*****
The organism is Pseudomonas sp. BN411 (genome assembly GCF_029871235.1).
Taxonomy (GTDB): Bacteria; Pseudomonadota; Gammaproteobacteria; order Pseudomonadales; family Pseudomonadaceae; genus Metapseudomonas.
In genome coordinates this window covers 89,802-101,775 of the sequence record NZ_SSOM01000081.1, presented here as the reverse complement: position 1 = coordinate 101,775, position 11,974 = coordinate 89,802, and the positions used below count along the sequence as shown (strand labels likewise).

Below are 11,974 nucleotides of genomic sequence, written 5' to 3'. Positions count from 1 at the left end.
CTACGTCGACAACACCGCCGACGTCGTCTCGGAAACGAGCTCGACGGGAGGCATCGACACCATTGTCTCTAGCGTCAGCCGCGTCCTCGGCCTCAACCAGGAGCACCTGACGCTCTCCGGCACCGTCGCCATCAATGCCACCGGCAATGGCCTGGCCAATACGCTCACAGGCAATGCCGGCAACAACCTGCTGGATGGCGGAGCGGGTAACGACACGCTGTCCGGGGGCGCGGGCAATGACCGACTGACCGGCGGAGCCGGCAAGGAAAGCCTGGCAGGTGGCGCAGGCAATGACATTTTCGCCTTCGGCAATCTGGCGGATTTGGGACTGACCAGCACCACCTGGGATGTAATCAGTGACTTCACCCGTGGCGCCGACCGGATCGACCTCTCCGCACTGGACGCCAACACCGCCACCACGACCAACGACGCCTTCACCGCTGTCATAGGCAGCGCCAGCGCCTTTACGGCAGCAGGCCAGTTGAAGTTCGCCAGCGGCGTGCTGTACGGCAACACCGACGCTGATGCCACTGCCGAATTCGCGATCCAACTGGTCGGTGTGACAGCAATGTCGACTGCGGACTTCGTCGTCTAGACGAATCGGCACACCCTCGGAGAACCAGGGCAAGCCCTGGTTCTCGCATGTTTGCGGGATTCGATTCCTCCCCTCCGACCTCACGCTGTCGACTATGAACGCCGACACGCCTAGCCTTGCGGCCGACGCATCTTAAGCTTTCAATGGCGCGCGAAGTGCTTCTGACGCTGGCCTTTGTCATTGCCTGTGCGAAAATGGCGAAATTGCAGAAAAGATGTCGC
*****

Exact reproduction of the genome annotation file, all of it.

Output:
The organism is Pseudomonas sp. BN411 (genome assembly GCF_029871235.1).
Taxonomy (GTDB): Bacteria; Pseudomonadota; Gammaproteobacteria; order Pseudomonadales; family Pseudomonadaceae; genus Metapseudomonas.
In genome coordinates this window covers 89,802-101,775 of the sequence record NZ_SSOM01000081.1, presented here as the reverse complement: position 1 = coordinate 101,775, position 11,974 = coordinate 89,802, and the positions used below count along the sequence as shown (strand labels likewise).

Below are 11,974 nucleotides of genomic sequence, written 5' to 3'. Positions count from 1 at the left end.
CTACGTCGACAACACCGCCGACGTCGTCTCGGAAACGAGCTCGACGGGAGGCATCGACACCATTGTCTCTAGCGTCAGCCGCGTCCTCGGCCTCAACCAGGAGCACCTGACGCTCTCCGGCACCGTCGCCATCAATGCCACCGGCAATGGCCTGGCCAATACGCTCACAGGCAATGCCGGCAACAACCTGCTGGATGGCGGAGCGGGTAACGACACGCTGTCCGGGGGCGCGGGCAATGACCGACTGACCGGCGGAGCCGGCAAGGAAAGCCTGGCAGGTGGCGCAGGCAATGACATTTTCGCCTTCGGCAATCTGGCGGATTTGGGACTGACCAGCACCACCTGGGATGTAATCAGTGACTTCACCCGTGGCGCCGACCGGATCGACCTCTCCGCACTGGACGCCAACACCGCCACCACGACCAACGACGCCTTCACCGCTGTCATAGGCAGCGCCAGCGCCTTTACGGCAGCAGGCCAGTTGAAGTTCGCCAGCGGCGTGCTGTACGGCAACACCGACGCTGATGCCACTGCCGAATTCGCGATCCAACTGGTCGGTGTGACAGCAATGTCGACTGCGGACTTCGTCGTCTAGACGAATCGGCACACCCTCGGAGAACCAGGGCAAGCCCTGGTTCTCGCATGTTTGCGGGATTCGATTCCTCCCCTCCGACCTCACGCTGTCGACTATGAACGCCGACACGCCTAGCCTTGCGGCCGACGCATCTTAAGCTTTCAATGGCGCGCGAAGTGCTTCTGACGCTGGCCTTTGTCATTGCCTGTGCGAAAATGGCGAAATTGCAGAAAAGATGTCGC